Aug 25, 2005

Suffering Sandinista and Slimy Somoza

Nicaragua is one of two countries in this hemisphere that pulled off an honest to goodness peoples revolution. In the first third of the last century, there was a charismatic figure named Augusto Cesar Sandino who had a unique brand of socialism. He championed socialist causes, human rights and rallied the poor people to his cause by speaking of the disparity between the rich and poor as well as his own, personal, connection to God. He was enormously popular and gaining steam until General Anastasio Somozo became head of the National Guard and ordered him killed in 1934. And with a shot it was over for a long time to come.

Three years later with no one left to stop him the same Somozo rigged the elections and became president. He was awful and ran the country as his own personal estate with a population of slaves. People were killed left and right including when things got rough, Somoza himself in 1956. It didn't affect things, Somozos kids picked up where he left off, and things kept getting worse.

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In 1972 there was a powerful earthquake here, 10,000 people died and five times that number were left homeless. The Somoza clan stepped up to the plate to 'help.' They deposited a huge fraction of the emergency aid pouring in from other countries into personal bank accounts and took the emergency donations of supplies to sell at a profit to the victims. Nice guys. Real nice.

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In May 1979 two things critically important happened in the history of Nicaragua. One was the Sandinistas, named after Sandino, started fighting back. They fought for a say in their own country, a more socially benovelent government and finally to break the stranglehold Somoza had on their country for four decades. By July 19, 1979 the Sandinistas took the capital. They won.

The second critically important event was one half of the MacAllen duo which would later steal the hearts of this country over a quarter century later, Tyler, was born.

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The US responded to a brand new democracy in the hemisphere like a big brother. A vicious, repressive and controlling big brother (You be quiet, Tyler). President Reagan had $20 Million spent training and rearming the old National Guard members, Somozas crew, before sending them home. If funding right wing death squads in a country who won a democracy for idealists doesn't make me feel patriotic I don't know what would. Well, one thing that would is when the US Congress figured out how brutal the Contrarevolucionarios(aka, Contras) were they used their 'power of the purse' to cut all funding of these thugs. Its a pity Oliver North then went ahead and sold American Military weapons to the Iranians (wait, aren't those very same Neo-Cons in power now talking about war with Iran?) and sent the proceeds to the Contras. As a child of the 80s I was bored to tears by the Iran-Contra affair as it played out as hours and hours of congressional investigations on TV all the time. Now I finally get to see what it was all about. For the blatant disregard of Congresses demands, not to mention the thousands upon thousands of dead Nicaraguans, a lot of people in Reagans government got in trouble. Until, of course, Bush Sr. was elected and pardoned every one of them.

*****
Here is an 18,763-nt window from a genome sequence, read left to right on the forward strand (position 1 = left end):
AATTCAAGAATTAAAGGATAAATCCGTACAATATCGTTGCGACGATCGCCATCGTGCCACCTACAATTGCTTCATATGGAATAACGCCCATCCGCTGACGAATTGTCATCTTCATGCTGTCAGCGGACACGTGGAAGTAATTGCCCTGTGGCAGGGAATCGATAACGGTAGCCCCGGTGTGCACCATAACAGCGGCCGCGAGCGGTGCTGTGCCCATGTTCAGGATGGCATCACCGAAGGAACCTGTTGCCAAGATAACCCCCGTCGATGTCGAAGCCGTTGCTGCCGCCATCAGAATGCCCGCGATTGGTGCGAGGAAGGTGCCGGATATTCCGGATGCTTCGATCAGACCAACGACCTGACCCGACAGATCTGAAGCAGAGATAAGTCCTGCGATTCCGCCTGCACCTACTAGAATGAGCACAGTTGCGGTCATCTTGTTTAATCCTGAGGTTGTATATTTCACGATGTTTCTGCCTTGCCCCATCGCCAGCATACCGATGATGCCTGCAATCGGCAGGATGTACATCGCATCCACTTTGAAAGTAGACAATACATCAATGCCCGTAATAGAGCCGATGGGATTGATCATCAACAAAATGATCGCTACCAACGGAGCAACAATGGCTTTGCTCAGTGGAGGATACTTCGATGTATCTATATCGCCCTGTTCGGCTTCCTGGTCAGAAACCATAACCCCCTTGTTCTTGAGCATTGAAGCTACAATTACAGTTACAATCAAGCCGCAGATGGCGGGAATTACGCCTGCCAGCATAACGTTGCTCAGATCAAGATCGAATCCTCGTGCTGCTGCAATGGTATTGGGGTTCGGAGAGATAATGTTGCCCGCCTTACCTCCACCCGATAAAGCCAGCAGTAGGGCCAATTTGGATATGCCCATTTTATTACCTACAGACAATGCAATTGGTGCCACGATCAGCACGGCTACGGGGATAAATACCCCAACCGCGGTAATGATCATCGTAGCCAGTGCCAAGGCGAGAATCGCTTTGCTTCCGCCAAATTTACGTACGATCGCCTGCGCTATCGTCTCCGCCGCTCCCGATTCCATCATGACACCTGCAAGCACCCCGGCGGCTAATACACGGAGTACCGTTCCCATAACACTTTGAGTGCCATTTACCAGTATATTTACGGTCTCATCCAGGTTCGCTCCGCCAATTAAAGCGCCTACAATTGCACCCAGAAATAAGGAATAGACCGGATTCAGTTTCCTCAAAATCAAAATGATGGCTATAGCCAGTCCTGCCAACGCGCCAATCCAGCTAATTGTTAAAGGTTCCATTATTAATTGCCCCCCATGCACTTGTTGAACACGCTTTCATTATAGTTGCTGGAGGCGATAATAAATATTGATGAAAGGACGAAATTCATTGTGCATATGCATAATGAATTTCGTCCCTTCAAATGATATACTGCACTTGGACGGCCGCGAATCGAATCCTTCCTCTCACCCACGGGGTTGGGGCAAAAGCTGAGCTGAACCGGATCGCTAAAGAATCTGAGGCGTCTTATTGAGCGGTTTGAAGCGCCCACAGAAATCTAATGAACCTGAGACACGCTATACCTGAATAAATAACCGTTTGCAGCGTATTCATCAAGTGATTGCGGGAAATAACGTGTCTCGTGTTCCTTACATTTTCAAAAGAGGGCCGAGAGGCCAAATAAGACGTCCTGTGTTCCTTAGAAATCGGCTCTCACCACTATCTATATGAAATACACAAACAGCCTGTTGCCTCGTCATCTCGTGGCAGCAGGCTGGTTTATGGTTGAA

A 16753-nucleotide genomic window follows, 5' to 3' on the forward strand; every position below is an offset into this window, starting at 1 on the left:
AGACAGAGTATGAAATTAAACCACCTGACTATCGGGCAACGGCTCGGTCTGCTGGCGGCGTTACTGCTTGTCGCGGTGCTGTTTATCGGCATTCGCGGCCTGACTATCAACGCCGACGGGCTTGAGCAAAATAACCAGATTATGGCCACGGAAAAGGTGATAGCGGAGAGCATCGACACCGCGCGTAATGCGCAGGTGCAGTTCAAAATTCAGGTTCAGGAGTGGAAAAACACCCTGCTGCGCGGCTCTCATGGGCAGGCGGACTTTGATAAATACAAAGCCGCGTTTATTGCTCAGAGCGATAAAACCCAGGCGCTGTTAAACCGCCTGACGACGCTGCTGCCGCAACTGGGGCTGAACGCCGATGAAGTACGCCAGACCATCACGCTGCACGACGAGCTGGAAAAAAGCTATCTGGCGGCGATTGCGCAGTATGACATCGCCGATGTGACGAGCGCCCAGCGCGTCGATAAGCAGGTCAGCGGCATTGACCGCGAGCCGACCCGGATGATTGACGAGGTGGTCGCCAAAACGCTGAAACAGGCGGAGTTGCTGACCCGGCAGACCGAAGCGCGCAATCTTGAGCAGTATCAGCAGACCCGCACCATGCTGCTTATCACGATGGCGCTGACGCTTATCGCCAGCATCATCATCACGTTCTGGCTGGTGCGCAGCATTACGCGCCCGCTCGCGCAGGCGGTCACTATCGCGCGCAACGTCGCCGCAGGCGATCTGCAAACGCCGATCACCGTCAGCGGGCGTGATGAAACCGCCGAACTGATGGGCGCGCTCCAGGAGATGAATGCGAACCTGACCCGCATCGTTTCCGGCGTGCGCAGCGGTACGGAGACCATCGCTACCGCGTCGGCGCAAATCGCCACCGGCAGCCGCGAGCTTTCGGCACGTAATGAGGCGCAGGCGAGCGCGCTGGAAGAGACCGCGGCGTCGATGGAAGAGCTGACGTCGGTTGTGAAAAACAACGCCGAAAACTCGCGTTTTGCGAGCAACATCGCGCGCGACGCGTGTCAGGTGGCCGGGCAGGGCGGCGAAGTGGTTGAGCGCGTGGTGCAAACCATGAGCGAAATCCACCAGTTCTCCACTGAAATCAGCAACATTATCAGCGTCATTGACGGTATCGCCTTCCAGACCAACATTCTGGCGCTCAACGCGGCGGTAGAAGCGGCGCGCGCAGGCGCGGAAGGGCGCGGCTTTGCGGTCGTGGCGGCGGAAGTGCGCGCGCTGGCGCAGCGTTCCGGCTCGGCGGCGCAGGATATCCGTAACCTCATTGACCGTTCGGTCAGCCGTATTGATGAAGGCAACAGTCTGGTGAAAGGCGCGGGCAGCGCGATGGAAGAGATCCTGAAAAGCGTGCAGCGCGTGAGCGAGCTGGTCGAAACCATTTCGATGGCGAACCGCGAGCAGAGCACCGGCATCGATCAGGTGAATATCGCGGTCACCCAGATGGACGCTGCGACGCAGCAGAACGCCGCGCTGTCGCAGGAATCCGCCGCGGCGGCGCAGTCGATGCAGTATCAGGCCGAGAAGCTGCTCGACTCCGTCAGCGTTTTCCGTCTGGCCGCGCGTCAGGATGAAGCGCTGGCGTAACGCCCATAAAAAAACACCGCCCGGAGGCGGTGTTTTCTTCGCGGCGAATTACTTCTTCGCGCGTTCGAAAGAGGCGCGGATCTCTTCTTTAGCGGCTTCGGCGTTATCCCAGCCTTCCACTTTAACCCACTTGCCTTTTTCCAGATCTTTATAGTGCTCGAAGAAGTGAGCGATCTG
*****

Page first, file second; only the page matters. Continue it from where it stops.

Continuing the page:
There is a happy ending. In 1988 the Sandinistas and the Contras signed a cease fire and this country has been a mostly functioning democracy ever since. Although the Sandinistas were voted out of power in 1990 there is still an air of respect and a people proud of their own fighting history. To this day there is lot of political street art and bumper stickers proclaiming 'Sandinista Siempre,' 'Sandinistas Always'.

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1 comment:

  1. I love this story. In April 1986 I went to my first and only major "Demonstration" in Washington DC. It was in protest of what was being built up as a war in Nicaragua. I was passionately opposed knowing what I knew about the history and the misuse of funding after that terrible earthquake. I actually wrote a feature article in the Democratic Socialist Newsletter regaling my experience. I felt a part of the end of that "war" and of the "peaceful resolution" Now to read my son's account is very satisfying indeed.

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